"... that they should keep personal opinions out of it and not pass judgment on people who wear their clothes. But over time, society has demanded much more from the fashion industry. It expects Seventh Avenue to be cognizant of its impact on young women predisposed to eating disorders. It rallied against the industry’s lack of diversity. It has pressured the industry to concern itself with the labor practices of its subcontractors and to create clothes that empower women instead of objectify them. Society expects fashion to be philanthropic and awake to the world in which it exists. So doesn’t taking a stand on a new administration and its policies — in the most direct manner possible — fall into that category?"
Writes Robin Givhan in The Washington Post.
She makes a good argument, but I don't know whom she is arguing against. Who says "it’s a designer’s job to simply make clothes"? Is that a straw man?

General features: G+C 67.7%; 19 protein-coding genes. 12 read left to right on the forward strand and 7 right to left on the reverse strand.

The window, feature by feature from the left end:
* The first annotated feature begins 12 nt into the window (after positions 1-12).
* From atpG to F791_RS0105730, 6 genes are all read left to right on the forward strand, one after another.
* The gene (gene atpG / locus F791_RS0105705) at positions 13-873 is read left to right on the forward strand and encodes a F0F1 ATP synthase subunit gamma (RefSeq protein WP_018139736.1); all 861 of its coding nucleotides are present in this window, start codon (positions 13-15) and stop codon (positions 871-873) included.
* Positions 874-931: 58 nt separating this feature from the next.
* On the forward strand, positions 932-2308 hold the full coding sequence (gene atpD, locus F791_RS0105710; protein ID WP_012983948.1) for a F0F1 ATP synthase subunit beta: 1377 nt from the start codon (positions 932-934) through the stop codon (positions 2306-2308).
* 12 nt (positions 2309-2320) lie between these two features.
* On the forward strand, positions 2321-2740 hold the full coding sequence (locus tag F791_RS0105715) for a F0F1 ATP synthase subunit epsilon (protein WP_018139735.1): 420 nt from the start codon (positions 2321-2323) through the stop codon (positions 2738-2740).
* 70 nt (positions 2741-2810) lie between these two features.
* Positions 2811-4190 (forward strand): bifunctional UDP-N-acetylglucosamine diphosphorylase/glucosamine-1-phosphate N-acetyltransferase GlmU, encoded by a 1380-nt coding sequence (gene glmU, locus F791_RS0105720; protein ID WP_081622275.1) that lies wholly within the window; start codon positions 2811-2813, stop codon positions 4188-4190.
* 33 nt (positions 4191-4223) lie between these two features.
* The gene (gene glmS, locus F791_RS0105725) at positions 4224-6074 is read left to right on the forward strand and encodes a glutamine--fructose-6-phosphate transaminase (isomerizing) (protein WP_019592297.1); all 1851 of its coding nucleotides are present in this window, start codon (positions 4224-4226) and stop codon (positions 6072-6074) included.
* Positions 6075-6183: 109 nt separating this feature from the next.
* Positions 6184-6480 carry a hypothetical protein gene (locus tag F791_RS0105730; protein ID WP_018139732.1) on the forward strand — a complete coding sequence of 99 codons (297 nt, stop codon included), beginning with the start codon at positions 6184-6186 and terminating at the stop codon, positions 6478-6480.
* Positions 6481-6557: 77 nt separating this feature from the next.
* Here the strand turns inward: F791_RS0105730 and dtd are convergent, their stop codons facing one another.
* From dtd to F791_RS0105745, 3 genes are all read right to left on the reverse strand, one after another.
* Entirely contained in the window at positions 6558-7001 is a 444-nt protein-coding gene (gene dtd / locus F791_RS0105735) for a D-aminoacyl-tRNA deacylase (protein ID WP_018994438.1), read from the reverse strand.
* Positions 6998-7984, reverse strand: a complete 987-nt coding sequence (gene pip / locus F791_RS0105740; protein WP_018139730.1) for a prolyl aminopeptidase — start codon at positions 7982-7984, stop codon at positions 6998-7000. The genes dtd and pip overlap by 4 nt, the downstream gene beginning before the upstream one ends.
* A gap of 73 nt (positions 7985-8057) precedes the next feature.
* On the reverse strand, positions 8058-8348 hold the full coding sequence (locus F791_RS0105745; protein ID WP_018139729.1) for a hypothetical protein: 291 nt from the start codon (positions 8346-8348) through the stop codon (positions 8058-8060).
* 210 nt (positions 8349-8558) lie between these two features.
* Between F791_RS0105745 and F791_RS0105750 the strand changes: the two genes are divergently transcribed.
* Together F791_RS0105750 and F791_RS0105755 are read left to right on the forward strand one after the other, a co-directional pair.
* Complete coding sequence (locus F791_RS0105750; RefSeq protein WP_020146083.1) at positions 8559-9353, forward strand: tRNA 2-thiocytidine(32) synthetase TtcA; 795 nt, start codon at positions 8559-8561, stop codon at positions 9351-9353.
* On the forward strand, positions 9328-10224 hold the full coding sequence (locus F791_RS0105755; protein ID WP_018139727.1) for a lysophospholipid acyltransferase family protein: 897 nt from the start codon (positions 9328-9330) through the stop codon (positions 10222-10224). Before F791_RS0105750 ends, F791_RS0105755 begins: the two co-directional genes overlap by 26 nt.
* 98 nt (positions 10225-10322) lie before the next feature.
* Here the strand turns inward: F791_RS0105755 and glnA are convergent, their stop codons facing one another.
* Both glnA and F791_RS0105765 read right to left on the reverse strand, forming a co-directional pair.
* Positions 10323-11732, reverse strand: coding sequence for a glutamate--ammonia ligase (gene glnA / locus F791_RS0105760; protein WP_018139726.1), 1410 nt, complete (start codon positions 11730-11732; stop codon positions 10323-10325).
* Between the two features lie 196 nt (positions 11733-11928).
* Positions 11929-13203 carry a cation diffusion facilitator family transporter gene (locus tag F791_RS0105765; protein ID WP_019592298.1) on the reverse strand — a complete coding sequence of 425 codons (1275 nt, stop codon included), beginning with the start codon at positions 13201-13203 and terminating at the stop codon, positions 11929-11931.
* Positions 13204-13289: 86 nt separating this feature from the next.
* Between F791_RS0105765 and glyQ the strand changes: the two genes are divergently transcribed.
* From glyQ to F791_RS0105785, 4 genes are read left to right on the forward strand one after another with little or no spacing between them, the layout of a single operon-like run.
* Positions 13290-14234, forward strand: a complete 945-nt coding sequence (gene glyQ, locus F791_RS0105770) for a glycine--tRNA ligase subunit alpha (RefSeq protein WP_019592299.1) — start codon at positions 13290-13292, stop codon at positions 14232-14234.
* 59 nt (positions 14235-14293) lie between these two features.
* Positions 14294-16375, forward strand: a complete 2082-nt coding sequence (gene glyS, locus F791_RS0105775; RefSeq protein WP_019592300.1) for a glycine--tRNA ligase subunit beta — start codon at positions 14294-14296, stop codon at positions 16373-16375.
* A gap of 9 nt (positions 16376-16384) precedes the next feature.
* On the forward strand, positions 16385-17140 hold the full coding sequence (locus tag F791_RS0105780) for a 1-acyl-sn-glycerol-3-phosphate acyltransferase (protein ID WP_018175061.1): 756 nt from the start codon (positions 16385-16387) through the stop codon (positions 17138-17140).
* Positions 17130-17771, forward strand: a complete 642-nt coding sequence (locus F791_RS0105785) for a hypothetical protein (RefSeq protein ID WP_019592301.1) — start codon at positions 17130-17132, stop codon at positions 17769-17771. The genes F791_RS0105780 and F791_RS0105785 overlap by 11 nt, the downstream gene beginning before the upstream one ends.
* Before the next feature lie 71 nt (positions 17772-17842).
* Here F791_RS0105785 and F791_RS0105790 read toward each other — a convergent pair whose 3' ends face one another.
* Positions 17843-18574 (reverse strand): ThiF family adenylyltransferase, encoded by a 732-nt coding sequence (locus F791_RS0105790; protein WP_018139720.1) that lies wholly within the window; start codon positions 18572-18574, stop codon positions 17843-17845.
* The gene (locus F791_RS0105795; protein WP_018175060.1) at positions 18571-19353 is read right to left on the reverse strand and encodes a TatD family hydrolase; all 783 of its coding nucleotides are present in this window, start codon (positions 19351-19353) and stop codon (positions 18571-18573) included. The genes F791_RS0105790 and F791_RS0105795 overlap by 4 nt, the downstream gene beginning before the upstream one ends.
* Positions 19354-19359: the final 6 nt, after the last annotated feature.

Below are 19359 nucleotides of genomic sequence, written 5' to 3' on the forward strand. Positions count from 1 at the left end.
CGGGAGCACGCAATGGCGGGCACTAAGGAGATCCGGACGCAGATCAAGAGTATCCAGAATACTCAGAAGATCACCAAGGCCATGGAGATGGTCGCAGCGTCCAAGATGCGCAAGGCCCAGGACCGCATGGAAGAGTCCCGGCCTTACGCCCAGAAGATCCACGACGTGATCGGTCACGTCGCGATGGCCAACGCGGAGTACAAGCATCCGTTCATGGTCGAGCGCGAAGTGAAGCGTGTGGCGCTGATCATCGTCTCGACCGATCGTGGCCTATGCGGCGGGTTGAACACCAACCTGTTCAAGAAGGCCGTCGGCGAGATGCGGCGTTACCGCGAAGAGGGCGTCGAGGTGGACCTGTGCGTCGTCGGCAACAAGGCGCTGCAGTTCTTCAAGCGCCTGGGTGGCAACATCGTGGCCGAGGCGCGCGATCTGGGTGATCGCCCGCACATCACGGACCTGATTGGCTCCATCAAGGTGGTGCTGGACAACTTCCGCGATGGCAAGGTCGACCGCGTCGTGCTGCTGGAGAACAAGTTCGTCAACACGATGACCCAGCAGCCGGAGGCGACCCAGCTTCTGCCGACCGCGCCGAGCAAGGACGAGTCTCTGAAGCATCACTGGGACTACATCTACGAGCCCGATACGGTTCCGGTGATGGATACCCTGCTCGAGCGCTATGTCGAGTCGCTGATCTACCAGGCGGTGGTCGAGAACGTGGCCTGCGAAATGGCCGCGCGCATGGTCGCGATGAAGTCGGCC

Fashion is an medium of expression. Of course, designers have the freedom to choose not to attach their works to persons they don't want to be associated with. I don't think we're talking Melania and Ivanka attempting to buy something off the rack in a store. It's a more active relationship, expressive of endorsement. The designers can choose to sit that out. It's a bit sad if designers feel pressured to avoid association with the Trump family out of fear of boycotts and other retaliations. But when something is sad — in Trump times — we just say "Sad!" and move on to other things that work out better.